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Quebec high schools resume full-time, in-person learning on Monday, even in red zones

Click to play video: 'Quebec high school students in red zones to resume in-person classes' Quebec high school students in red zones to resume in-person classes
WATCH: The province says the number of COVID-19 cases is stable and therefore, high school students in red zones will be resuming in-person classes as of Monday, after alternating between home and the classroom for months. As Global<s Gloria Henriquez reports, some think the move could have disastrous consequences – Mar 23, 2021

Quebec Premier François Legault announced a return to normal for high school students across the province as of next Monday as the daily number of COVID-19 cases is stabilizing.

Students in secondary, 3, 4 and 5, in the province’s red zones have been alternating between online learning and in-person classes for several months, as Quebec attempted to curb the spread of the virus.

“That’s great news,” Legault said during a COVID-19 update in Quebec City on Tuesday. “It’s important that young people go to school.”

The premier also announced that dining rooms in seniors’ homes would be allowed to reopen as of Wednesday, providing that at least 75 per cent of residents have been vaccinated for more than three weeks.

Read more: Parents of schoolchildren in parts of Montreal being moved to front of COVID-19 vaccination line

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Legault warned, however, that the next few weeks will be decisive in keeping a third wave of the virus at bay.

“We’re resisting against the variants and the third wave but the battle is not over, we have to stay careful as we accelerate vaccination,” he said.

Click to play video: 'Quebec loosens COVID-19 restrictions for red zone high schools, some seniors’ homes' Quebec loosens COVID-19 restrictions for red zone high schools, some seniors’ homes
Quebec loosens COVID-19 restrictions for red zone high schools, some seniors’ homes – Mar 23, 2021

Legault said the province will hit the one million mark in terms of people vaccinated in the province later in the day on Tuesday.

He credited the province’s strategy of delaying the second dose of the vaccine for allowing a greater proportion of the population to be protected against the virus.

Legault said Quebec is heading towards its goal of administering 50,000 doses a day and emphasized the importance of getting a shot.

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“We have the opportunity to avoid a third wave but in order to do that, we have to follow the rules for a few weeks. No one wants to come back to a lockdown. It’s important to get the vaccine.”

The premier indicated he will be getting his first dose on Friday in Montreal and encouraged others to follow suit.

Novel coronavirus variants remain a concern

While the number of new cases remains more or less stable, more transmissible variants are on the rise.

Legault indicated the current data indicate variants make up 30 per cent of new cases. He also pointed to Quebec projections that show variants will make up a majority of new cases by the end of the month.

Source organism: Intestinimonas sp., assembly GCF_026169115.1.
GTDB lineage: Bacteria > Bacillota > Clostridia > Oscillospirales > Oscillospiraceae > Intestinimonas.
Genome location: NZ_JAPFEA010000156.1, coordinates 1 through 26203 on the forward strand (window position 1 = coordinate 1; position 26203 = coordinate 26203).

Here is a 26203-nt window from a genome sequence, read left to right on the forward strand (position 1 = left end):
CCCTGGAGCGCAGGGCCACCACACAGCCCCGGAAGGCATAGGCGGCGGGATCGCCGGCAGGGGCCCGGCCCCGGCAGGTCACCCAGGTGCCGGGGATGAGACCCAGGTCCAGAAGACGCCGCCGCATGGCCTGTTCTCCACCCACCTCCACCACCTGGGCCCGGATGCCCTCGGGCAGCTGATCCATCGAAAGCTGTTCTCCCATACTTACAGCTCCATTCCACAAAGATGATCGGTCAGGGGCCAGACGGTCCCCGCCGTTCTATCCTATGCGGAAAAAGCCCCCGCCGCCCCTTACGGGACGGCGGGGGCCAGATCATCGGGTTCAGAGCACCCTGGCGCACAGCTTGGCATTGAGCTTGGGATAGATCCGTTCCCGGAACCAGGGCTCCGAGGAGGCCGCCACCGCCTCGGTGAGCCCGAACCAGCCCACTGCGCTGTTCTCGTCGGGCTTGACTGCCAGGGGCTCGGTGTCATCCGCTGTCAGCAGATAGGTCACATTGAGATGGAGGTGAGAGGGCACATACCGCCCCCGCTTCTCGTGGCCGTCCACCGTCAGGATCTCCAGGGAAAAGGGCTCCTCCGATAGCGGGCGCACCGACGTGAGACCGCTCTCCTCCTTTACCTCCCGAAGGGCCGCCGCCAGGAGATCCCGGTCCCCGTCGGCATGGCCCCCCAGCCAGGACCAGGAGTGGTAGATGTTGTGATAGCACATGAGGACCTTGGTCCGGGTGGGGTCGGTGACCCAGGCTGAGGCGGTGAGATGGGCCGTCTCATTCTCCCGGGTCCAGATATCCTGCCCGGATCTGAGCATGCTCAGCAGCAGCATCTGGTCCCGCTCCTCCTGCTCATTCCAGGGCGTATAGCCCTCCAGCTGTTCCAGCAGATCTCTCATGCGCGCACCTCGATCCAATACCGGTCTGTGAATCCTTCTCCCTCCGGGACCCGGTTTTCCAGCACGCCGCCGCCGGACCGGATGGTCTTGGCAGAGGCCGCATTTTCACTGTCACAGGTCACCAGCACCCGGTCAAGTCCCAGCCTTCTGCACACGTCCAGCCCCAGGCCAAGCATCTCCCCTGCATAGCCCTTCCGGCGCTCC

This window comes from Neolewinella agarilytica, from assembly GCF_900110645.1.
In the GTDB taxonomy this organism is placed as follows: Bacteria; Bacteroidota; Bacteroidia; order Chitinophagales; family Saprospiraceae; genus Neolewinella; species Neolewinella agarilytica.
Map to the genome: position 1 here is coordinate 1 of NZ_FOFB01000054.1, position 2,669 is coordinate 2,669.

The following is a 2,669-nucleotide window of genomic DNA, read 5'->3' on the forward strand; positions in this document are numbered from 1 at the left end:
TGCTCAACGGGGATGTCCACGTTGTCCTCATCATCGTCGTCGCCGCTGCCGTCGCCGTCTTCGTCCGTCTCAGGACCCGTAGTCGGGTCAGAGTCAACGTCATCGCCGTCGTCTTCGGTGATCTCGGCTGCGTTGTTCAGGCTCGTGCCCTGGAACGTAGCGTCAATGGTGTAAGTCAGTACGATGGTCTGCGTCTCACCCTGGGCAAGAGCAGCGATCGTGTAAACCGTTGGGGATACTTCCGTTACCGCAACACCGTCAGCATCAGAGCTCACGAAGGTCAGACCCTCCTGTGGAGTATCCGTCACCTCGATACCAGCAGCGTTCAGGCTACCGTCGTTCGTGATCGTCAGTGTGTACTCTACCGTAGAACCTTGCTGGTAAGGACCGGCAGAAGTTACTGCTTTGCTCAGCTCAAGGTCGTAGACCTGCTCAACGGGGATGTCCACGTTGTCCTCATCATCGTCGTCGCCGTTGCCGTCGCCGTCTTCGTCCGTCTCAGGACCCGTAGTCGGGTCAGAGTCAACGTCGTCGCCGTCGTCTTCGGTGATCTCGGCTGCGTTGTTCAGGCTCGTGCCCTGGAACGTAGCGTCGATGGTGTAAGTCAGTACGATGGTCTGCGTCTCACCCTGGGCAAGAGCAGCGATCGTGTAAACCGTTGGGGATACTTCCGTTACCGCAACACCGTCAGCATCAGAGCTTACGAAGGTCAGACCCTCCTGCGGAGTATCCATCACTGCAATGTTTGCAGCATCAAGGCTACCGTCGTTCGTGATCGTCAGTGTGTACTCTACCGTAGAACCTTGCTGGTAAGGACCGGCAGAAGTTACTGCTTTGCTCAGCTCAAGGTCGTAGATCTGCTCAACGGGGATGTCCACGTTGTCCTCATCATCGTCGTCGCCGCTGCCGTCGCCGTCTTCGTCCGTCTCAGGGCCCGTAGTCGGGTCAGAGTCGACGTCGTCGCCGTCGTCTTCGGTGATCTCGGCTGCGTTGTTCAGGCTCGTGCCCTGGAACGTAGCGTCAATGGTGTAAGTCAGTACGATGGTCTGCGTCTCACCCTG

With the rise in variants, some questioned why students were being sent back to school in red zones.

“Already, as of today, we have 23 schools that are completely closed. And we have 880 classes and that’s before the announcement,” said Olivier Drouin, parent and founder Covid Écoles Québec, a website that tracks COVID-19 cases in schools.

“I anticipate this will grow exponentially.”

The prospect of in-person teaching has also left many teachers feeling angry and overwhelmed.

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“I think this is a terrible decision and I know that teachers right now are scratching their heads and they do not understand,” said Heidi Yetman, president of the Quebec Provincial Association of Teachers.

Yetman fears the system has already reached a breaking point and that the decision could have a disastrous impact.

“We have a lot of teachers that are retired, we have a lot of teachers that decided to leave the profession, we’re going to have more and more teachers out because of the variant,” she explained.

“Schools are going to close because there are not enough teachers in the building.”

The province’s public health director Dr. Horacio Arruda acknowledged that while there is a risk, the situation in schools is “controllable.”

“When there is a case, we do a big intervention,” he said.

Read more: Quebec teachers unions take province to court over air quality in classrooms

Arruda also said it’s important to consider the impact of not sending students to school. Arruda explained some students struggle with the hybrid model of learning and are at risk of failing their grade.

He also said mental health was an important consideration.

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“We think that they have been deprived enough … we can balance that risk,” he said. “I believe there is a higher risk of problems with staying at home.”

Read more: Quebec adds 656 new COVID-19 cases, 4 deaths as vaccination effort continues

While remaining optimistic, Legault said any further loosening of restrictions was not possible at the time.

“Apart from these measures, we’re not announcing any changes today,”

He also had a message for those living in the Outaouais and Saguenay-Lac-Saint-Jean regions. Those areas are at risk of being upgraded from orange zones to the maximum-alert level following recent outbreaks.

“I ask you to reduce your contacts as much as possible,” he said.

— With files from Global News’ Gloria Henriquez

 

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